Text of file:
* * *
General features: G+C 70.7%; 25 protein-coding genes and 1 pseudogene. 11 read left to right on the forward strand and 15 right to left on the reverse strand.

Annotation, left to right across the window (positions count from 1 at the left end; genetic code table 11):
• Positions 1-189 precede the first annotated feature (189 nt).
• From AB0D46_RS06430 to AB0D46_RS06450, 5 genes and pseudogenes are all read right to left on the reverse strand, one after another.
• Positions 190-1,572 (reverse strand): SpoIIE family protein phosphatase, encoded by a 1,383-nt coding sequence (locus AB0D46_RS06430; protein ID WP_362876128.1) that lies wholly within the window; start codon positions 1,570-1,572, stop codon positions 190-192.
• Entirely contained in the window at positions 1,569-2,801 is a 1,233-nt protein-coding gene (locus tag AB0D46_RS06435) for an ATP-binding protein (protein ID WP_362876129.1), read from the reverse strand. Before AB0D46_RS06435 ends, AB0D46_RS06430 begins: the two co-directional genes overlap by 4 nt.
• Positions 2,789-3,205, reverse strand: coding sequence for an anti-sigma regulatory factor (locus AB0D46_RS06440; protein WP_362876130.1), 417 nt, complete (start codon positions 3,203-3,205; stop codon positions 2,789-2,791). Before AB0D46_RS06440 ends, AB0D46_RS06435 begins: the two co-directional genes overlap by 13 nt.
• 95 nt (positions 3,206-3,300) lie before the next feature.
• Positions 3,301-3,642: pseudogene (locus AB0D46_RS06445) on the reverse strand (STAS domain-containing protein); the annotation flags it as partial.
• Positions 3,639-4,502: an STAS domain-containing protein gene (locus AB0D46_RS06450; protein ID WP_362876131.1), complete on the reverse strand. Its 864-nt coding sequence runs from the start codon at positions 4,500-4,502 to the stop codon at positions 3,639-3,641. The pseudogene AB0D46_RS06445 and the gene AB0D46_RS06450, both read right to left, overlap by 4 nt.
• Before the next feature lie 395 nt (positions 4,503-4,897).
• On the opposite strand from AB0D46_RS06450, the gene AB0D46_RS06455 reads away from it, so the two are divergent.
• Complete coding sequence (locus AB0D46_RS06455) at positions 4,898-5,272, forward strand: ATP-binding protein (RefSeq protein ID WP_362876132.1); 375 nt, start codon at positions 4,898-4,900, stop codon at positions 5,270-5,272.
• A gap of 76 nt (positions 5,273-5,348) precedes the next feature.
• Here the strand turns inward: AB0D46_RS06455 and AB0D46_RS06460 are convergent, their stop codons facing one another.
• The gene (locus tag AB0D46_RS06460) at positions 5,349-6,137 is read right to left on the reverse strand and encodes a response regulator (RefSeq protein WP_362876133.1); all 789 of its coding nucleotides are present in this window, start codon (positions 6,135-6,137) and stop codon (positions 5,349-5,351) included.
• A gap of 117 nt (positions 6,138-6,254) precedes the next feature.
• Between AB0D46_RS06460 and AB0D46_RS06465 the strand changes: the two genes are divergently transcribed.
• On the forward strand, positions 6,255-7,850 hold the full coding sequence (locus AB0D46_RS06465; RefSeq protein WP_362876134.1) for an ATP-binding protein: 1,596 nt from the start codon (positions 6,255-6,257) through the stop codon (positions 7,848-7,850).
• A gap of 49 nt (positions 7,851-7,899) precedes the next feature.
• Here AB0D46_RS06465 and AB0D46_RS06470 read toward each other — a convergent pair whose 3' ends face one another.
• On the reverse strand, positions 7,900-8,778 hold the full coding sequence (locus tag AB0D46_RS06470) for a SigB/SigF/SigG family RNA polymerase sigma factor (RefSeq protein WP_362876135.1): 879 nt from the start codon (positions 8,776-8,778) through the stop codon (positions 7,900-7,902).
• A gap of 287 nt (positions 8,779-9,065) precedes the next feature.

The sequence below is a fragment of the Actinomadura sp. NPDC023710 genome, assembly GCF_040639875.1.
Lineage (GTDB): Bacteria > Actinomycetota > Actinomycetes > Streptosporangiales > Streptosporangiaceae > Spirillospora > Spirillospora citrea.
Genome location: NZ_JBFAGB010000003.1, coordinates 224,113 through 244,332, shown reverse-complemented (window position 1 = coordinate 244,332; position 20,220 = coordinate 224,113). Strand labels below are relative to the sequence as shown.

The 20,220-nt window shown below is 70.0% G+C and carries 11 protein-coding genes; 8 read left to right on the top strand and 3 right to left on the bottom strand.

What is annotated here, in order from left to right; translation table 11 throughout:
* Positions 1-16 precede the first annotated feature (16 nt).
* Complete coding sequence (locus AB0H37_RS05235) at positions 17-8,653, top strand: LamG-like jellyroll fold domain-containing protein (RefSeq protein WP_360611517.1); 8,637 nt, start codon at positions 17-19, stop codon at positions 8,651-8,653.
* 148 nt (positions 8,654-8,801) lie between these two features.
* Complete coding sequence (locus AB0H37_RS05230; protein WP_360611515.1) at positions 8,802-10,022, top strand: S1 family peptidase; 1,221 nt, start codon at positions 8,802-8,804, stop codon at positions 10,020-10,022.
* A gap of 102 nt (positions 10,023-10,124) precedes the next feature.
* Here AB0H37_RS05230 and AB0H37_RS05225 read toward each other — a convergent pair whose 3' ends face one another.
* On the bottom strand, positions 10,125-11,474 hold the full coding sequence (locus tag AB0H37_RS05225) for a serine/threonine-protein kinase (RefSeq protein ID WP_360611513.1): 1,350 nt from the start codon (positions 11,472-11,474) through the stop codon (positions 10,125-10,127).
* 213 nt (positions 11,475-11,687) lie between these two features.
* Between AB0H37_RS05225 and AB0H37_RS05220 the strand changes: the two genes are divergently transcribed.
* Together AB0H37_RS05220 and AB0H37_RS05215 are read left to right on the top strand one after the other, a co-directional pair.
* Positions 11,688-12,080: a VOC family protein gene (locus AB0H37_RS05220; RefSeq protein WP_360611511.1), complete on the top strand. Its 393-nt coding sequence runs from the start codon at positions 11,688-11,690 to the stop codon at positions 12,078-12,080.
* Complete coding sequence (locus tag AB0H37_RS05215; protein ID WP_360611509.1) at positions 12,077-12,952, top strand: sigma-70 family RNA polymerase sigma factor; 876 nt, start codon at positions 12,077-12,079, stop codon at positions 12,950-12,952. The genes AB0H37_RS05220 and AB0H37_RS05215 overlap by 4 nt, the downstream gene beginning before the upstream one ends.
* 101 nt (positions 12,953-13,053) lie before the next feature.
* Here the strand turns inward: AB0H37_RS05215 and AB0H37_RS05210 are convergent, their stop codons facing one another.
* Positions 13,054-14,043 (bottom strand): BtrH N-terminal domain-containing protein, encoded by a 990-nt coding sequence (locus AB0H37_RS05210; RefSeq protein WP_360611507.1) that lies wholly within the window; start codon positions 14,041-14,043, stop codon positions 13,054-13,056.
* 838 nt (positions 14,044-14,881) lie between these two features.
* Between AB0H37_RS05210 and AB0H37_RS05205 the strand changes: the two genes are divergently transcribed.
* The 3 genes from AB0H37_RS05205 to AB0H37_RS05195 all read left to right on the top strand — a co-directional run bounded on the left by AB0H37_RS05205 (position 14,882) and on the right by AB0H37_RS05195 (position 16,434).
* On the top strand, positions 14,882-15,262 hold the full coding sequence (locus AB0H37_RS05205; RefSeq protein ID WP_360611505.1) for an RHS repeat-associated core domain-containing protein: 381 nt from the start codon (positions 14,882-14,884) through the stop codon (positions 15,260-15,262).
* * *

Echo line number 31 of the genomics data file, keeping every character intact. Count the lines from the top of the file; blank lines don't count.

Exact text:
* 148 nt (positions 8,654-8,801) lie between these two features.